WASHINGTON — Trump administration talking points distributed on Tuesday had a blunt message for DACA recipients: They should "prepare for and arrange their departure."
That guidance appeared in a memo (.pdf) that was sent to stakeholders in the immigration debate by the Department of Homeland Security, just hours after the Trump administration announced it would end DACA, the Obama-era program that has shielded hundreds of thousands of undocumented immigrants from deportation. President Trump is giving Congress six months to come up with a legislative fix before the federal government drops the program.
The document, titled "Talking Points — DACA Rescission," included 12 bullet points on the program. The tenth bullet contained stark advice for current DACA recipients:
The Department of Homeland Security urges DACA recipients to use the time remaining on their work authorizations to prepare for and arrange their departure from the United States — including proactively seeking travel documentation — or to apply for other immigration benefits for which they may be eligible.
The memo was first obtained and reported by CNN.
A senior White House official told NBC News that the talking points were being distributed to various stakeholders in the immigration battle. The official argued that the talking points "are rational and appropriate as the president tries to find a compassionate, honorable and constitutional way to address this very real issue."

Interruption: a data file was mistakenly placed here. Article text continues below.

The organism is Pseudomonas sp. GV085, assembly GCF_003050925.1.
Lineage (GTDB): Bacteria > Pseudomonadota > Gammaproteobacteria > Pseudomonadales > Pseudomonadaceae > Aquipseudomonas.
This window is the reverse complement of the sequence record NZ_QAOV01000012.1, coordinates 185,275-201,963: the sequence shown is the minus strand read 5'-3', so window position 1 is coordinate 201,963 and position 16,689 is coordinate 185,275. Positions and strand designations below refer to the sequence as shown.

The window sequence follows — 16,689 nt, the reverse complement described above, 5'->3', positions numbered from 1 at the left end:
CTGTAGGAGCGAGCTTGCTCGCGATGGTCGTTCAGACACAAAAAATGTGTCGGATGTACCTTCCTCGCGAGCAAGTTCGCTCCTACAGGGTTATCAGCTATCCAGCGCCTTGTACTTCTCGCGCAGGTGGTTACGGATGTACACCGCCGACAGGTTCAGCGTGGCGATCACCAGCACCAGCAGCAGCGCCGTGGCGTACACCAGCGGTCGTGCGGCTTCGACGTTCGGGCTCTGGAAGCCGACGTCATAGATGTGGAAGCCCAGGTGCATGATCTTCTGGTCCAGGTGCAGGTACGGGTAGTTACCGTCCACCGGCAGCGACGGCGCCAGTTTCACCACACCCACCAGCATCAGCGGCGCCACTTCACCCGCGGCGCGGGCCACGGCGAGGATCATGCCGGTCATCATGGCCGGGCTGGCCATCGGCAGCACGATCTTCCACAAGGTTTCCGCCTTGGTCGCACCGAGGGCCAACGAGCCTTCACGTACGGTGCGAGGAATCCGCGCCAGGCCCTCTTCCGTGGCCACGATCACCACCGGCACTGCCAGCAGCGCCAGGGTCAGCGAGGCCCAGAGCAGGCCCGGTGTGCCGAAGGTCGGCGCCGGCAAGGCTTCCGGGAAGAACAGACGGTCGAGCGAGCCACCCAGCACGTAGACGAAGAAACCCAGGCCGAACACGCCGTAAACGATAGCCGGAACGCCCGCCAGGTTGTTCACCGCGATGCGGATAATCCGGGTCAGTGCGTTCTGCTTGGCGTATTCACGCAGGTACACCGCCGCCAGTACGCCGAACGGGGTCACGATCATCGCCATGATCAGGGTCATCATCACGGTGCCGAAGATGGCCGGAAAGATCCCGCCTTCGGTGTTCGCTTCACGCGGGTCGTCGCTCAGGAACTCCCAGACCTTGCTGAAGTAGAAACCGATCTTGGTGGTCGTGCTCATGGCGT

The senior official also noted that the advice to "prepare for departure" is standard for anyone who lacks legal status — and not a specific message to DACA recipients.
Attorney General Jeff Sessions announced the administration decision Tuesday morning, calling DACA unconstitutional and criticizing it as "unilateral executive amnesty."
The federal government will not accept any new applications for the program, Sessions said. But the administration will allow DACA recipients with work permits set to expire before March 5, 2018, the opportunity to apply for a two-year renewal. Those final expirations would then be pushed back until after the 2018 midterms, which could potentially reshape Congress.